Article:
What time is sunrise in Cabo?
If you ever want to ask the above question in Spanish, here’s one of the options you can use: “¿A qué hora sale el sol en Cabo?”. This question in Spanish literally says “At what time does the sun come out?” It doesn't really make much sense when translated into English. It is, of course, in a figurative way that this expression is used. According to scientists the sun doesn't 'come out' or even move. The Earth does move around the sun. And yet, we still say that the sun comes out every day. Similarly, we use other expressions that may not match what the reality is, but these expressions still mean something. This is a phenomenon that occurs in every language, and there are many components that shape this way of speaking. The environment plays a big role, but traditions too; historical events, your personal point of view about the world and/or the language structure itself.
The snow debate
Language is a reflection of a particular living style in a specific culture. To exemplify this, consider the ongoing debate around anthropologist Franz Boas' theory, which intends to illustrate how language embodies different local concerns in different parts of the world. He explained that Eskimos use different words for snow. If it's falling snow, fallen snow or snow on the ground, a different term would be used for each case. On the other hand, linguists state that there is no such difference in the Eskimo vocabulary if compared, let us say, with English terminology. Instead, they affirm that words are constructed with word roots that allow a variety of word formations to refer to snow.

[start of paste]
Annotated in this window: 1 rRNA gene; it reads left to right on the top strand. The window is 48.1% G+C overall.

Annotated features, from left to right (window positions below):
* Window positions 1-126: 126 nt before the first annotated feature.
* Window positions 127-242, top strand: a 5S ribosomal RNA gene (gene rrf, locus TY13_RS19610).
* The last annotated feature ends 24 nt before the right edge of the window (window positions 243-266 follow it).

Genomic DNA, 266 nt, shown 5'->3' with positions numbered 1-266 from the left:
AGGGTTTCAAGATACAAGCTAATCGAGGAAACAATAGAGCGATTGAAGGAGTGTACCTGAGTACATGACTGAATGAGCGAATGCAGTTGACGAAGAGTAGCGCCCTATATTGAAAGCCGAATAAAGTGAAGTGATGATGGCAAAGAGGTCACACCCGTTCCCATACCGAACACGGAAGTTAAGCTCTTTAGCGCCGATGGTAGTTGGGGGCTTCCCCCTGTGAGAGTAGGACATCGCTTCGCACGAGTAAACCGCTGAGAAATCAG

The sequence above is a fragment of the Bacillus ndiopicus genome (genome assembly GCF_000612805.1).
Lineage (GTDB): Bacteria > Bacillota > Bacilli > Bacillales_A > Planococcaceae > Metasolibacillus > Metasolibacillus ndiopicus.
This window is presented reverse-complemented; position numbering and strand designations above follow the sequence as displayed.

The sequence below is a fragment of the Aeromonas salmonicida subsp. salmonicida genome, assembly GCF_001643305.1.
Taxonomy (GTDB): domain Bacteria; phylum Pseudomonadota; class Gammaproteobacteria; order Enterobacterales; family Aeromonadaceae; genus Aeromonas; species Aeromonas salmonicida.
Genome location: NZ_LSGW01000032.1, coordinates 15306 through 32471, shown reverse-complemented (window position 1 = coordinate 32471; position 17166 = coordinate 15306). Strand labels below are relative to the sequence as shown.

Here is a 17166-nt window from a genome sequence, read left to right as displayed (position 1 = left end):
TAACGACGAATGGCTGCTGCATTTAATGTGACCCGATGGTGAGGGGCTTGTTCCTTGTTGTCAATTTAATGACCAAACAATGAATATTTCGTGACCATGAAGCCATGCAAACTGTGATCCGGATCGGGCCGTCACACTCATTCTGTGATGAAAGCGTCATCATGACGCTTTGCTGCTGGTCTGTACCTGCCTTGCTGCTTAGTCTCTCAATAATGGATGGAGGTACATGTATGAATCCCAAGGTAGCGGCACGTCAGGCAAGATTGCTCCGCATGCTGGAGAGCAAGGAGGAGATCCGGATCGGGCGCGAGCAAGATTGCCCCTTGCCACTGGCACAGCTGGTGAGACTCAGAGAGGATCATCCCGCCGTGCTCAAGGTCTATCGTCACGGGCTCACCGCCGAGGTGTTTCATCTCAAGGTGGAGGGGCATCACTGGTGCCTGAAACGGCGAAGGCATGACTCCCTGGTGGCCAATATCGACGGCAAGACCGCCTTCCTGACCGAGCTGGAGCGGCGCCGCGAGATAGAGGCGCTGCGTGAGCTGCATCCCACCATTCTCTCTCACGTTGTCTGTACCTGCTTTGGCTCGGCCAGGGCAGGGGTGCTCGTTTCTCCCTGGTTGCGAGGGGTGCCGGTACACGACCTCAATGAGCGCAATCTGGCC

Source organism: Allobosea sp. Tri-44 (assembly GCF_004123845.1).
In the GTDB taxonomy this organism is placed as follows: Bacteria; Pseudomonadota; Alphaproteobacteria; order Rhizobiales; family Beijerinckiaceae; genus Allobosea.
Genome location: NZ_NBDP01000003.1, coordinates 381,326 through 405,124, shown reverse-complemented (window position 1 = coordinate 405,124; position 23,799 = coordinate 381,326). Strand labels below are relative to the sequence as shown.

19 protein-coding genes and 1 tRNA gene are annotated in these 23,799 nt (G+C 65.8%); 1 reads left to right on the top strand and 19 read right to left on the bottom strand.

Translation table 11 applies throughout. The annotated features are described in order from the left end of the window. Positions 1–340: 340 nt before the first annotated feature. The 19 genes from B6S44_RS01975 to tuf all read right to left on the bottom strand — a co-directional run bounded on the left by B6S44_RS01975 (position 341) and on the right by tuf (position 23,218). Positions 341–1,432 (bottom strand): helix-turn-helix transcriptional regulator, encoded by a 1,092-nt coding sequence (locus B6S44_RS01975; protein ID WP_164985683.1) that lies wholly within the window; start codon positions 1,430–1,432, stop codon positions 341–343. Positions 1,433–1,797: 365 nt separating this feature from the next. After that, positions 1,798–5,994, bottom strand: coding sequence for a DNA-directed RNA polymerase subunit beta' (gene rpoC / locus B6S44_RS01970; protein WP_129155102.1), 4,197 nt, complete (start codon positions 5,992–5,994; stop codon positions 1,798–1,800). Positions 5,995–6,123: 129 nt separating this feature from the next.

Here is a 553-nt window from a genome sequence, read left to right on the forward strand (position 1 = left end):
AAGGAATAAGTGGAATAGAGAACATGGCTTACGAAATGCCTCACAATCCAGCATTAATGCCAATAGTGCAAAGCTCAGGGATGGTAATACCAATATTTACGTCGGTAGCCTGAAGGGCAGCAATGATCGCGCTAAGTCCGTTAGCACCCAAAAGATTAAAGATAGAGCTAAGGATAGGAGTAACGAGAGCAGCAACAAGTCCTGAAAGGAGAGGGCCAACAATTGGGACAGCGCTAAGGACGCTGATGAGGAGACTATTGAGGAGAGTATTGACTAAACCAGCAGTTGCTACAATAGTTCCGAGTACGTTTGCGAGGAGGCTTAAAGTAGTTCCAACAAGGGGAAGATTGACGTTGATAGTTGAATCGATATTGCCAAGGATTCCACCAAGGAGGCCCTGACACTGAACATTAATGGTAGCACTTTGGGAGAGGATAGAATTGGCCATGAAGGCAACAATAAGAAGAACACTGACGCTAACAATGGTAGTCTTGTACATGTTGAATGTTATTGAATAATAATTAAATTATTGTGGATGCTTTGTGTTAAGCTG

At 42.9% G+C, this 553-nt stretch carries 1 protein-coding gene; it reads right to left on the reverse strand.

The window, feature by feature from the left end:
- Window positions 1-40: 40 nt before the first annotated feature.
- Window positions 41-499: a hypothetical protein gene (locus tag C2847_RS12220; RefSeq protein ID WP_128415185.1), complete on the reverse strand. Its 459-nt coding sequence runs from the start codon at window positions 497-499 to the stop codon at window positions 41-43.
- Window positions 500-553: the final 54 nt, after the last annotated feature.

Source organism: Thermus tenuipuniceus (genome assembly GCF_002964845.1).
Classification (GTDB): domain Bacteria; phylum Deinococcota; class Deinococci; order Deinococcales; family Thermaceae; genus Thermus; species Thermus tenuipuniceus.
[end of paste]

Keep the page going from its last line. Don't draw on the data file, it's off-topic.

It's a never-ending debate and regardless of what the conclusion might be, if any, one thing is true: Language does not match 'reality'. Let me clarify what I mean with this statement. Let's go back to our original example. In Spanish we say that the sun comes out to refer to the sunrise. How about sunset?
We say "El sol se mete"---"the sun goes in or comes in".
In English we say, on the other hand, that "the sun goes down", but in 'reality' the sun does not move at all; and yet, a message is conveyed. Communication is performed.
I always point out the difference between how language works (verb conjugation, grammar rules, and all that) and how language is used (the way language is unconsciously manipulated by its people in order to perform communication). The words or expressions used in one place or community may not be suitable in differents parts of the world. It all depends on the cultural context and the environment. If something is significant to a specific group or community, then that "something" is more likely to have its own local name or term.
My conclusion is that grammar is important (ALWAYS), however, the use of the language is something that should be taken into consideration if you are learning a new language for communication purposes. You will find that in many cases the way language is used may not make much sense from one's tongue perspective, but a message is still transmitted. Let me finish with one more question: In Cabo, we usually talk about sunrise, sunset, the beach, the ocean. This is what's around us, so if you are, say, in a hotel and want to rent a room with ocean view, how would you say "Ocean view" in Spanish? We say "Vista al mar", which literally means "View to the sea", and not ocean. Why? I don't know. That's how language is used. It works and I just go with it.